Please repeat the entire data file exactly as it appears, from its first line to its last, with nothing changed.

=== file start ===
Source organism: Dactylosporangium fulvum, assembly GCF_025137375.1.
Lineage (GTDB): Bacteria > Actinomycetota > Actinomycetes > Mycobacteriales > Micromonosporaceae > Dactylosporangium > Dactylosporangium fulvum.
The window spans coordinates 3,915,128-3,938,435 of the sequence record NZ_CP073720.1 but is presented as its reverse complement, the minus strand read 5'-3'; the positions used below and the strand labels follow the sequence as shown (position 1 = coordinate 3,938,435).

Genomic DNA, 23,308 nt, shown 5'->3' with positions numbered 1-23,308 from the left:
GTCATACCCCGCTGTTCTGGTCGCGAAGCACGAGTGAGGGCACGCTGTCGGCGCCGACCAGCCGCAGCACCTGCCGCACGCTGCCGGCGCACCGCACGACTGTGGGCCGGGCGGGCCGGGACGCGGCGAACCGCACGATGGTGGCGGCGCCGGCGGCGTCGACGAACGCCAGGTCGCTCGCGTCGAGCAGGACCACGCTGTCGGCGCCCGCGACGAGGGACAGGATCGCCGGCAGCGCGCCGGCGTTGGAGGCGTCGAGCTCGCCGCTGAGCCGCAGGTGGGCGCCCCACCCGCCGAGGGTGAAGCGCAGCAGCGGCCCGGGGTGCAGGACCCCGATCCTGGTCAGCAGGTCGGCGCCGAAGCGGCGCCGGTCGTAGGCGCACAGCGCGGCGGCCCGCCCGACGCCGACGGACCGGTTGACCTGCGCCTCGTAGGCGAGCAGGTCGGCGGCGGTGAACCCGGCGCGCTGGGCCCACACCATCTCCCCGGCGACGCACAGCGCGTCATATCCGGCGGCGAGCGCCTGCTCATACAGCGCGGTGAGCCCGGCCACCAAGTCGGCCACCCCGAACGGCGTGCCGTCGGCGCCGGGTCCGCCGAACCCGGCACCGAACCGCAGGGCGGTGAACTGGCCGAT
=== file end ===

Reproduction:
Source organism: Dactylosporangium fulvum, assembly GCF_025137375.1.
Lineage (GTDB): Bacteria > Actinomycetota > Actinomycetes > Mycobacteriales > Micromonosporaceae > Dactylosporangium > Dactylosporangium fulvum.
The window spans coordinates 3,915,128-3,938,435 of the sequence record NZ_CP073720.1 but is presented as its reverse complement, the minus strand read 5'-3'; the positions used below and the strand labels follow the sequence as shown (position 1 = coordinate 3,938,435).

Genomic DNA, 23,308 nt, shown 5'->3' with positions numbered 1-23,308 from the left:
GTCATACCCCGCTGTTCTGGTCGCGAAGCACGAGTGAGGGCACGCTGTCGGCGCCGACCAGCCGCAGCACCTGCCGCACGCTGCCGGCGCACCGCACGACTGTGGGCCGGGCGGGCCGGGACGCGGCGAACCGCACGATGGTGGCGGCGCCGGCGGCGTCGACGAACGCCAGGTCGCTCGCGTCGAGCAGGACCACGCTGTCGGCGCCCGCGACGAGGGACAGGATCGCCGGCAGCGCGCCGGCGTTGGAGGCGTCGAGCTCGCCGCTGAGCCGCAGGTGGGCGCCCCACCCGCCGAGGGTGAAGCGCAGCAGCGGCCCGGGGTGCAGGACCCCGATCCTGGTCAGCAGGTCGGCGCCGAAGCGGCGCCGGTCGTAGGCGCACAGCGCGGCGGCCCGCCCGACGCCGACGGACCGGTTGACCTGCGCCTCGTAGGCGAGCAGGTCGGCGGCGGTGAACCCGGCGCGCTGGGCCCACACCATCTCCCCGGCGACGCACAGCGCGTCATATCCGGCGGCGAGCGCCTGCTCATACAGCGCGGTGAGCCCGGCCACCAAGTCGGCCACCCCGAACGGCGTGCCGTCGGCGCCGGGTCCGCCGAACCCGGCACCGAACCGCAGGGCGGTGAACTGGCCGAT